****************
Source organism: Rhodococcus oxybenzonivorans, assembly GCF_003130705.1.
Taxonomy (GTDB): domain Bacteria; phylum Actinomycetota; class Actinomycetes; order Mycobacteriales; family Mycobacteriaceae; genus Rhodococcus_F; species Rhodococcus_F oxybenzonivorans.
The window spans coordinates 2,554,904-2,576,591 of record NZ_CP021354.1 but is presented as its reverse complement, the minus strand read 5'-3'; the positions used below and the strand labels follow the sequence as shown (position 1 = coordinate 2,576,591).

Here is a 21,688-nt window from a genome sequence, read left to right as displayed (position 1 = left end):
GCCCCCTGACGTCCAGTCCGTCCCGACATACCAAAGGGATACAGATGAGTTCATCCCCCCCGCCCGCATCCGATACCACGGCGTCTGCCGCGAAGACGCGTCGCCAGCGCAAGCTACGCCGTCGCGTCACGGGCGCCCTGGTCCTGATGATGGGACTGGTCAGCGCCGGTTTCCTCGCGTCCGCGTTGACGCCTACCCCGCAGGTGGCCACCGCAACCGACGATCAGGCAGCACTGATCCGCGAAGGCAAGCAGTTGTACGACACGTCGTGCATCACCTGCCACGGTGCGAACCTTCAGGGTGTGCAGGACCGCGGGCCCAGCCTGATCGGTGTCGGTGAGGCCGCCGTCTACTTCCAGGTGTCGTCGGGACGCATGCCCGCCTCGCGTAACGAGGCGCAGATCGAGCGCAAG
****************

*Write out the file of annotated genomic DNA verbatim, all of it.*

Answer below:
Source organism: Rhodococcus oxybenzonivorans, assembly GCF_003130705.1.
Taxonomy (GTDB): domain Bacteria; phylum Actinomycetota; class Actinomycetes; order Mycobacteriales; family Mycobacteriaceae; genus Rhodococcus_F; species Rhodococcus_F oxybenzonivorans.
The window spans coordinates 2,554,904-2,576,591 of record NZ_CP021354.1 but is presented as its reverse complement, the minus strand read 5'-3'; the positions used below and the strand labels follow the sequence as shown (position 1 = coordinate 2,576,591).

Here is a 21,688-nt window from a genome sequence, read left to right as displayed (position 1 = left end):
GCCCCCTGACGTCCAGTCCGTCCCGACATACCAAAGGGATACAGATGAGTTCATCCCCCCCGCCCGCATCCGATACCACGGCGTCTGCCGCGAAGACGCGTCGCCAGCGCAAGCTACGCCGTCGCGTCACGGGCGCCCTGGTCCTGATGATGGGACTGGTCAGCGCCGGTTTCCTCGCGTCCGCGTTGACGCCTACCCCGCAGGTGGCCACCGCAACCGACGATCAGGCAGCACTGATCCGCGAAGGCAAGCAGTTGTACGACACGTCGTGCATCACCTGCCACGGTGCGAACCTTCAGGGTGTGCAGGACCGCGGGCCCAGCCTGATCGGTGTCGGTGAGGCCGCCGTCTACTTCCAGGTGTCGTCGGGACGCATGCCCGCCTCGCGTAACGAGGCGCAGATCGAGCGCAAG